Sharp air had drained color from mums in uptown Normal, but grassroots politics was in full bloom one day this week.
Steve Suess stood on the sunny side of the street, in front of the post office, gathering petition signatures, hoping to get his name and those of two fellow Libertarian Party members on the spring ballot for Normal Township trustee positions.
An Illinois State graduate who’s now part of its School of Communication faculty, Suess (pronounced “cease”) says township is the only local government level where party labels are used in elections, so it’s where Libertarians must begin their task of building a base.
His main concern? “Normal Township taxes are too high,” Suess says, “double what they are in Bloomington, with few roads to maintain.”
Passers-by who live in Normal seemed willing to sign his petition.
Down the street, it was warmer inside the Marriott where about 120 farmers and landowners held electronic gadgets, providing instant feedback on 40 minutes of issues concerning federal farm policy.
It was the second of three “listening sessions” being conducted statewide by Illinois Public Media and University of Illinois Extension, designed to give direction to farm and commodity organizations for when they start the grueling task of negotiating the next farm bill.
There was only passing reference to uncertainties surrounding a Trump administration’s ag policies, virtually nothing having been said about them during the campaign. A Trump surrogate has said SNAP (the Supplemental Nutrition Assistance Program and successor to the Food Stamp program) should remain part of the farm bill. But the Republican Party platform says it should not. Federal nutrition programs serve 45 million low-income Americans and account for about 80 percent of farm bill spending.
Sixty-two years have passed since farm legislation was written with a Republican in the White House and the GOP controlling Congress. To get a broad farm bill onto the president’s desk these days, you need a coalition of nutrition program advocates and the major farm organizations, occasionally joined by environmental and conservation groups.
Nobody at Tuesday’s Farm Assets Conference seemed worried the Corn Belt might move north to Canada. But almost three-quarters of those “voting” at the Marriott meeting did say eligibility for farm program payments should be linked to compliance with conservation practices.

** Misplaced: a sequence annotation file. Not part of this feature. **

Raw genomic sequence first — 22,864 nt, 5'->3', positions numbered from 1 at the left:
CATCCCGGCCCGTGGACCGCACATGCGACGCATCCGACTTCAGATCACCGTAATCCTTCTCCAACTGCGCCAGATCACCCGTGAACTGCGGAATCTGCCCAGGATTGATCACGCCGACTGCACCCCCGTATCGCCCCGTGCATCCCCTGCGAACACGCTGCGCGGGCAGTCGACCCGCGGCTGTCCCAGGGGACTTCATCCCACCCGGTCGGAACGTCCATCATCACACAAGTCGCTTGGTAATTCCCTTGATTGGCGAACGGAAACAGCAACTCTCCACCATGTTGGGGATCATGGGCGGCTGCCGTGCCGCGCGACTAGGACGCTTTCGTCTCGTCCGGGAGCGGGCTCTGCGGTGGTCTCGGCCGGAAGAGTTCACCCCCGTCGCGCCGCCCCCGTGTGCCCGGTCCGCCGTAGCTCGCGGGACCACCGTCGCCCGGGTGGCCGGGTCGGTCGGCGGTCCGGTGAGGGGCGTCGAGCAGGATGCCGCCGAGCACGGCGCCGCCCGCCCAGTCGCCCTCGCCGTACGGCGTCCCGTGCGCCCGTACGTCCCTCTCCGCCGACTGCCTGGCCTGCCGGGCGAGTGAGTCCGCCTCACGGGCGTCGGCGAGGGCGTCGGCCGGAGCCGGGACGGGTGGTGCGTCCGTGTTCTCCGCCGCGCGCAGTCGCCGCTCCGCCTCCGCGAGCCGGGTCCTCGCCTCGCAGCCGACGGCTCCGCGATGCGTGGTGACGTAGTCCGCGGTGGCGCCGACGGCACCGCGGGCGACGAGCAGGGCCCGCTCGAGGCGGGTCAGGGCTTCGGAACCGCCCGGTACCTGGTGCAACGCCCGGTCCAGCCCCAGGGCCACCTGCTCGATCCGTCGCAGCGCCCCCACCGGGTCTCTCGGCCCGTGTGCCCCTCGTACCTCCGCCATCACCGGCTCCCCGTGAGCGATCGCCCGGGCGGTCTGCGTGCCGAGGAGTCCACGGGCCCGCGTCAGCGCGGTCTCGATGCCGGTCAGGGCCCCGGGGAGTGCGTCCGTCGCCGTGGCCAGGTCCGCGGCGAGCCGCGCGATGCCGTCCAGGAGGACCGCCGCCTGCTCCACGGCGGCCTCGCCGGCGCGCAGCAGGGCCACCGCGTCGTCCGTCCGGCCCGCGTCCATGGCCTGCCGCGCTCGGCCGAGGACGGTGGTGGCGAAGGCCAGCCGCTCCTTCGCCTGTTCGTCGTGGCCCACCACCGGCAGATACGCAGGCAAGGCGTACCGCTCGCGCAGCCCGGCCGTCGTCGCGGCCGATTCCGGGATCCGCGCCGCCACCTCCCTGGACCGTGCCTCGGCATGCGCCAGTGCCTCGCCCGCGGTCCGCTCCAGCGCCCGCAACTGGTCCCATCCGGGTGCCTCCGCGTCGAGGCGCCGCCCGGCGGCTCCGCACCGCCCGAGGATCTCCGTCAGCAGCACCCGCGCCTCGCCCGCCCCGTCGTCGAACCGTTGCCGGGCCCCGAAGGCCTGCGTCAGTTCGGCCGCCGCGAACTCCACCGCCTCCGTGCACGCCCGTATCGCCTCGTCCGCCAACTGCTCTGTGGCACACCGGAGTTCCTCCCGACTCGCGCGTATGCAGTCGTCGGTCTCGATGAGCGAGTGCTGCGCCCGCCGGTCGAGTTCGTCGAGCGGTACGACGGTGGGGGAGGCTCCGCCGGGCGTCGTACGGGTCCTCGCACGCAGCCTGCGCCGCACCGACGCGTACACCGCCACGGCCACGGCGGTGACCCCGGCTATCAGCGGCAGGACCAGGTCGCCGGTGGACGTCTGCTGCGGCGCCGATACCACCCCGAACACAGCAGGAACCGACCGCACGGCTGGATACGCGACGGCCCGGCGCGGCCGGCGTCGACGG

Two-thirds predicted there will be less money available for farm program payments when the current legislation expires in less than three years. And sentiment was expressed that important elements of a farm bill, like federal crop insurance, might be more “saleable and equitable” if caps on subsidy payments were lower.
Development of foreign markets for Illinois crops was important to the group. No one mentioned that in the president-elect’s YouTube video the night before, he said he would, on his first day in office, officially tell other countries the U.S. is withdrawing from the Trans-Pacific Partnership, the 12-nation trade deal not yet ratified by Congress.
Each element in the hundreds of pages and billions of dollars of spending in the next farm bill will undergo tough scrutiny and bargaining in the anticipated atmosphere of reduced federal spending. And if SNAP is shifted into separate legislation, farm interests can expect a punishing legislative marathon.
But some players get a head start.
According to the Center for Responsive Politics, for fees totaling nearly $1.8 million over the past 11 years, Michael Torrey has done work for the Crop Insurance and Reinsurance Bureau, a Washington-based crop insurance trade group. And for the past two years, he’s been similarly employed by the Bloomington-based Illinois Soybean Association.
Who’s Michael Torrey? The lobbyist who heads Donald Trump’s transition team for the U.S. Department of Agriculture.